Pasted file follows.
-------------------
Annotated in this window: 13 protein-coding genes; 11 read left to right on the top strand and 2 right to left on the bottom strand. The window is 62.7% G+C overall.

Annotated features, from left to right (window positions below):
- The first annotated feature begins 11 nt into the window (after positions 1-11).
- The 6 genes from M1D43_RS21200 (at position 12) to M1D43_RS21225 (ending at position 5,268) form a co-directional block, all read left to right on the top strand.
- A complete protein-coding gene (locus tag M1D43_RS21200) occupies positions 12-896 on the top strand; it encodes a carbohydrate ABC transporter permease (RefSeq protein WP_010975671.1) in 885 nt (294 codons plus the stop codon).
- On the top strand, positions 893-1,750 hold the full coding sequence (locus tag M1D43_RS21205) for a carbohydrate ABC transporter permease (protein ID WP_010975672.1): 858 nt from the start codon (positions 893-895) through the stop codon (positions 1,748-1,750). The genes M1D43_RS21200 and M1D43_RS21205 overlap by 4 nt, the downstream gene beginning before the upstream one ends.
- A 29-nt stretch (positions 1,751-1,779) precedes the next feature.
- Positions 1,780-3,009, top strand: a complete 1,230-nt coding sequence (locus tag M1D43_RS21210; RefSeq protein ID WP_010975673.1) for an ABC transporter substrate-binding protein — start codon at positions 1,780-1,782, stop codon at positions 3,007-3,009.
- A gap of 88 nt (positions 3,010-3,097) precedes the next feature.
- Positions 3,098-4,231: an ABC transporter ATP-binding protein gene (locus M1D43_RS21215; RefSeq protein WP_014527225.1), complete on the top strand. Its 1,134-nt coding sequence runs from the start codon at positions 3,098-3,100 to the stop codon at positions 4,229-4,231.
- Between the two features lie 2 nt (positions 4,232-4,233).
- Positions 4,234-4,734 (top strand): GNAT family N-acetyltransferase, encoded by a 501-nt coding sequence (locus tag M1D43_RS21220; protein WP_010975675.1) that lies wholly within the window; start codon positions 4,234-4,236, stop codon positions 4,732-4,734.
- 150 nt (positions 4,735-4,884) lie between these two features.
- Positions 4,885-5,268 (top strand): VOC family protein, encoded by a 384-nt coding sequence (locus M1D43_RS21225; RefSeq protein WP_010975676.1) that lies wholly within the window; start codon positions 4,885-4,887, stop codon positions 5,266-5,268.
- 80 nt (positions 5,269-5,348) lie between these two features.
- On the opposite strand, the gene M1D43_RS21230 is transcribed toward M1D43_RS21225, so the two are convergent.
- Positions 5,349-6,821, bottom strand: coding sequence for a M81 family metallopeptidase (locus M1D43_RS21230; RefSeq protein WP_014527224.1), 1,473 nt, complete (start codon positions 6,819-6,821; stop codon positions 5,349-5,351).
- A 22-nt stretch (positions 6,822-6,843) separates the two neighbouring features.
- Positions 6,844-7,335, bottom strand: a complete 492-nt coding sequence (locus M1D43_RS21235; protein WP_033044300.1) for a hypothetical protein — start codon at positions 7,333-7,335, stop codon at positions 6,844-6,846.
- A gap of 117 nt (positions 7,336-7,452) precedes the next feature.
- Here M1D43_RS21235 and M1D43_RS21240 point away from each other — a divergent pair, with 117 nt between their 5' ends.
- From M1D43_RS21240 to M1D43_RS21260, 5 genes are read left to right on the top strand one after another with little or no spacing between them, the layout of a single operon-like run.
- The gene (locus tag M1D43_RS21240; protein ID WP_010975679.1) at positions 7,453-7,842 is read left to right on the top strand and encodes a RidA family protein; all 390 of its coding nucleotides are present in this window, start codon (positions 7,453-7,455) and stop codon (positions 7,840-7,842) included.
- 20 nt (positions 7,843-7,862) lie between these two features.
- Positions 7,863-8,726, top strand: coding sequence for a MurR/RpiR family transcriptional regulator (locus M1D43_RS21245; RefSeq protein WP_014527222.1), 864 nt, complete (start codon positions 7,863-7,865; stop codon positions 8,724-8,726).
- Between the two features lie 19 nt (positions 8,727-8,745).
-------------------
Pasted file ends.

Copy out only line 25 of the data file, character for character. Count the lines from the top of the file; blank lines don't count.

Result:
- Positions 7,863-8,726, top strand: coding sequence for a MurR/RpiR family transcriptional regulator (locus M1D43_RS21245; RefSeq protein WP_014527222.1), 864 nt, complete (start codon positions 7,863-7,865; stop codon positions 8,724-8,726).